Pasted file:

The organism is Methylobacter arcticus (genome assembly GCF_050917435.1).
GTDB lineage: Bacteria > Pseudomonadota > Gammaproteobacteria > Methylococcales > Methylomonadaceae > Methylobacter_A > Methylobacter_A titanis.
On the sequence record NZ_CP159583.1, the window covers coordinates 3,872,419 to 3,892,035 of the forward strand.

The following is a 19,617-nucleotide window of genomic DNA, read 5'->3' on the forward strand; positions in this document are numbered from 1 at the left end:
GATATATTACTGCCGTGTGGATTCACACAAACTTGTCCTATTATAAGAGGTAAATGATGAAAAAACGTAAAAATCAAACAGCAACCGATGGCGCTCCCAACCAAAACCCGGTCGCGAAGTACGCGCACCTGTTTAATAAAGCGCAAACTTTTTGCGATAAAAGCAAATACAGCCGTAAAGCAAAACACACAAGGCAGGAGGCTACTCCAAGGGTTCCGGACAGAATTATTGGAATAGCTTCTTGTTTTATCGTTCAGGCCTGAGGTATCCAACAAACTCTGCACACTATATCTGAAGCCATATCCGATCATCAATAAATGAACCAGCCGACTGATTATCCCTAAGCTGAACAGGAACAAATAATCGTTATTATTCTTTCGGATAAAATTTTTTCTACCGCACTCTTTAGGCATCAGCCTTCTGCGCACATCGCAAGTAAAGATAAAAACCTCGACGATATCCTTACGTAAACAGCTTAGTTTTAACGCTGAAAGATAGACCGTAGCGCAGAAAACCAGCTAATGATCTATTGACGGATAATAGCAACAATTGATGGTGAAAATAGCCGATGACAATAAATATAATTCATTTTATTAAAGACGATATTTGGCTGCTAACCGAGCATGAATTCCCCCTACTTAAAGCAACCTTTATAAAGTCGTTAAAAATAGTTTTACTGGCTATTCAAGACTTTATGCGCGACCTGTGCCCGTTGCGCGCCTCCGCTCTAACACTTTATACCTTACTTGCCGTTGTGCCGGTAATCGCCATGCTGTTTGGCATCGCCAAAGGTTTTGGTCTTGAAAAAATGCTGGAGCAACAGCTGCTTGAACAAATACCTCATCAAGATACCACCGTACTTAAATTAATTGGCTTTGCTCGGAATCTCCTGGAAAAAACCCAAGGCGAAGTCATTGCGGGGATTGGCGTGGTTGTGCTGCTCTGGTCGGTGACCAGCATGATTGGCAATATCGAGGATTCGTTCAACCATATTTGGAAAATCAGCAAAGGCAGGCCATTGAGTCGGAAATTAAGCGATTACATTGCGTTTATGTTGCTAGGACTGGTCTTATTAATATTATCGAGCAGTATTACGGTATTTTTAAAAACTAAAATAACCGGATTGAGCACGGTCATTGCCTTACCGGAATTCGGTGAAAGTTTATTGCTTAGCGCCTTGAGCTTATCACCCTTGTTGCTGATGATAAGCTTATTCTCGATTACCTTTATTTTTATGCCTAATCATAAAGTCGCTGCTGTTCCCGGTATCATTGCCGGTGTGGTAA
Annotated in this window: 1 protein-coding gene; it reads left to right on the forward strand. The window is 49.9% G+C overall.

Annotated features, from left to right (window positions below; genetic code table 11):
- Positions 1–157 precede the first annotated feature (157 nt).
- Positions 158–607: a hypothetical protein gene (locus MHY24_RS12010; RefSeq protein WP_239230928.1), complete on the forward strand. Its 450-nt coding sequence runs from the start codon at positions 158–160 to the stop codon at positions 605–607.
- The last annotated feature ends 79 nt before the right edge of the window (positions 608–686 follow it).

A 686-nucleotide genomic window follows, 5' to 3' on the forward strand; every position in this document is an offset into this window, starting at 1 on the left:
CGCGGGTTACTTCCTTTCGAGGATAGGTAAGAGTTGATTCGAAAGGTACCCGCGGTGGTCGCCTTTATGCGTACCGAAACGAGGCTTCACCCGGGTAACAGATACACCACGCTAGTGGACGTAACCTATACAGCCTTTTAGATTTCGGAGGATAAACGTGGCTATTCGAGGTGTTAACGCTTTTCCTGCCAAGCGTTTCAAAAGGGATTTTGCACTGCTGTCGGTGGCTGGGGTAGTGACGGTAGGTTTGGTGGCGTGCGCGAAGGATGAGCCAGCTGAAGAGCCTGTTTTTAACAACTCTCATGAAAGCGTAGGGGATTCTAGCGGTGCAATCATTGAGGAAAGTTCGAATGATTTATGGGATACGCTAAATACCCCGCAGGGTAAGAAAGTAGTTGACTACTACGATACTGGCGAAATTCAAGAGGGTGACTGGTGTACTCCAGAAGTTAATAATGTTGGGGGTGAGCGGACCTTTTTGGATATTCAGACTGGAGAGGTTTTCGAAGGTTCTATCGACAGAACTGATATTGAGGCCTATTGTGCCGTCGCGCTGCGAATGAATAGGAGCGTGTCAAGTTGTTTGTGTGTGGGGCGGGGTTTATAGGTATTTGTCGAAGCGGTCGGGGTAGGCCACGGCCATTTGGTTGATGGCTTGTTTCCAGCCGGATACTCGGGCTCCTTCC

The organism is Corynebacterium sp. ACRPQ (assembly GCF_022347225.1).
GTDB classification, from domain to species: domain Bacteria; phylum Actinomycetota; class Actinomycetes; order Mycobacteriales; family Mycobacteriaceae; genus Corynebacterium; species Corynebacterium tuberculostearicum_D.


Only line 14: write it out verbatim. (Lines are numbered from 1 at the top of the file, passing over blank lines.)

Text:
GTDB classification, from domain to species: domain Bacteria; phylum Actinomycetota; class Actinomycetes; order Mycobacteriales; family Mycobacteriaceae; genus Corynebacterium; species Corynebacterium tuberculostearicum_D.